That's right. And I think you know, and the same as it has been for me as well in the past, right, like there are people like when you play a game every day, you engage with the same people, whether they're in your guild or your clan or you know, your squad. You Engage with these people that you've met actually inside the game on a regular basis right on nearly daily and oftentimes spending hours with them, you probably spend more time with these friends that you've never met in real life before, then you do your actual friends. Right? And so yeah, it builds this sort of, like new network, as well as this sort of new definition of I think what friends can be. And it's really cool. I think that they all get to socially hang out inside of these games, right? Like, you could be playing fortnight with your squad. And it's not necessarily about you know, getting that victory Royale and winning, right? It's just sort of about doing this really fun activity together, chatting and hanging out while you do it. And so I think I love the idea of games becoming now this sort of like social platform for hanging out.

Tony Morelan 25:52

So tell me in what way is Samsung moving beyond the Galaxy Store and Game Launcher on mobile devices?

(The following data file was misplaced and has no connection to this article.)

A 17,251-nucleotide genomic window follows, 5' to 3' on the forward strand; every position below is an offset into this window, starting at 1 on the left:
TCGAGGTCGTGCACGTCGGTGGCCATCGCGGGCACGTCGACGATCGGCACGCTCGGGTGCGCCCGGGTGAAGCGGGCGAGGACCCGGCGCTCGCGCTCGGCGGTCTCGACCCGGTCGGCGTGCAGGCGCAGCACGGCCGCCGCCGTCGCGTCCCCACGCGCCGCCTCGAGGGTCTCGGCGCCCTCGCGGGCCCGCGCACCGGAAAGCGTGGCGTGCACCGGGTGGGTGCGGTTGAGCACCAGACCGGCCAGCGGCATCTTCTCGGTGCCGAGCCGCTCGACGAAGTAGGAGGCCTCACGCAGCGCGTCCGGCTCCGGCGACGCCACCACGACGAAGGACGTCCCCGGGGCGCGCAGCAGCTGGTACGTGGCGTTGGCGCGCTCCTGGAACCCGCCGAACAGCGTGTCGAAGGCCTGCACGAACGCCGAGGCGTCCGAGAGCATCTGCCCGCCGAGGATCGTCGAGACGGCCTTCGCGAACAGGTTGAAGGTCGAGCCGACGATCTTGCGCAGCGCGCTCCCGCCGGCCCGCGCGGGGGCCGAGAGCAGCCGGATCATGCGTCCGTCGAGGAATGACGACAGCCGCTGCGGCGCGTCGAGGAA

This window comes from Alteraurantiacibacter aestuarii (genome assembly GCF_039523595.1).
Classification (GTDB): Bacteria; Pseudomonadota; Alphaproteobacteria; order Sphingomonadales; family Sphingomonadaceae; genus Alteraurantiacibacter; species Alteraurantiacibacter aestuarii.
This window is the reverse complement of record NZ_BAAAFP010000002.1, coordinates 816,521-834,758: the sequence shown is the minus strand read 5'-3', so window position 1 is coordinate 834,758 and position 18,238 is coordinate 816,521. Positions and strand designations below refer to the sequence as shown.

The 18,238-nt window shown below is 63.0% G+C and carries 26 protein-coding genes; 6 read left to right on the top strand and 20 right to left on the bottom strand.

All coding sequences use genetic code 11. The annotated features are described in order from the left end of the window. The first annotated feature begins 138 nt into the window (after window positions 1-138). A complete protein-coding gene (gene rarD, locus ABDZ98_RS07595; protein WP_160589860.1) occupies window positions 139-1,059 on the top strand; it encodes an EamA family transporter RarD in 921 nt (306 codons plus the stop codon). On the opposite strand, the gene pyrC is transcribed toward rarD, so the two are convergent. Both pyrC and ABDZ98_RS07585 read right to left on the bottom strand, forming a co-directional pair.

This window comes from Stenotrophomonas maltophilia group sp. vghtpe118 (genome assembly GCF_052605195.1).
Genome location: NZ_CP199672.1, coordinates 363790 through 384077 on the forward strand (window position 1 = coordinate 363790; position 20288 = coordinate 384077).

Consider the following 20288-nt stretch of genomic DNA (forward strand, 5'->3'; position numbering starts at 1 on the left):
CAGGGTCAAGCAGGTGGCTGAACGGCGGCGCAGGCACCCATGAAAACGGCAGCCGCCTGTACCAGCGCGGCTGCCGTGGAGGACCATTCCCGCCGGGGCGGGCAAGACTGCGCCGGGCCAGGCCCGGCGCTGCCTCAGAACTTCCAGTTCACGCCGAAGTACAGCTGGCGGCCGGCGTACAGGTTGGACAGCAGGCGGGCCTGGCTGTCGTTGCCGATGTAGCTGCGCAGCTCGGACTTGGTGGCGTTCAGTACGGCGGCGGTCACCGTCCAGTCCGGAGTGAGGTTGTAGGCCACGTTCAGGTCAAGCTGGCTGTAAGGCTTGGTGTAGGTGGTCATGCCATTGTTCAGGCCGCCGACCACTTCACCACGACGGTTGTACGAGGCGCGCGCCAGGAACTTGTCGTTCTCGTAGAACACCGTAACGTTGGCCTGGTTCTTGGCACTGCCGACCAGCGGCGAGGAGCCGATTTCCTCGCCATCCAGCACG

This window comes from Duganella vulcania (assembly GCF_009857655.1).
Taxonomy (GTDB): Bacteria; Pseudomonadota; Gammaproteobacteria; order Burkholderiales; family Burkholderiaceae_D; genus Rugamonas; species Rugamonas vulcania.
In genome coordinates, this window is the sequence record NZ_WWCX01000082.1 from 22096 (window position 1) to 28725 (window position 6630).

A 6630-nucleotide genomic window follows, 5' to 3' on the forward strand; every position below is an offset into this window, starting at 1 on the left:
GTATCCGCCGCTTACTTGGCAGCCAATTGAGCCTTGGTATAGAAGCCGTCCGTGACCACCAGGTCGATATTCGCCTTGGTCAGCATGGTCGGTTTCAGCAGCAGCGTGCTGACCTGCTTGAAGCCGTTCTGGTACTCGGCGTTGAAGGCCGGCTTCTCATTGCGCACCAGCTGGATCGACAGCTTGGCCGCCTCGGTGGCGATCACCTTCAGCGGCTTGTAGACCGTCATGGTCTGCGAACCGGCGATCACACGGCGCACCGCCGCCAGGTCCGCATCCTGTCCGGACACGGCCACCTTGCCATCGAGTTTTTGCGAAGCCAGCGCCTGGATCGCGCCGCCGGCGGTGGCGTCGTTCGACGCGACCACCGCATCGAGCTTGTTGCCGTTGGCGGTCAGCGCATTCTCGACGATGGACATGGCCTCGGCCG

Jong Woo 25:57

Yeah. But there are a lot of initiatives from the services standpoint around gaming beyond the Galaxy Store, but it's still relatively early days right now, for example, we are thinking about, like, what is the Leanback gaming content look like, given that there's so much viewership on Twitch, you know, particularly with sort of social distancing and COVID these days. Now, most of gaming tends to be lean in where you're sort of like engaging with this content interactively. But you know, Twitch is now demonstrating that there is this massive and captive audience who is willing to sort of lean back and just watch other people play games. And so what does that necessarily mean? And how does that translate into, let's say, TV screens? You know, does that mean that, you know, people are willing to do this in their living room, as opposed to sort of like on you know, laptop screens. And I think we also sort of think about how Samsung can stay ahead of the curve with regards to upcoming gaming trends that we're starting to see, right. And, you know, I personally am trying to figure out how Samsung can lead the charge in things like cloud gaming, or VR and AR, right these, these technologies and these platforms that are around and people have talked about some for many, many years, but haven't really gotten into sort of like mass scale yet. So you know, we're definitely thinking about a lot of these things right now.

Tony Morelan 27:34

So I want to talk a little bit about Samsung next. So Samsung, next is a division here at Samsung that helps build and grow software and services from entrepreneurs and organizations that complement Samsung's hardware. Tell me how they're getting involved with game services.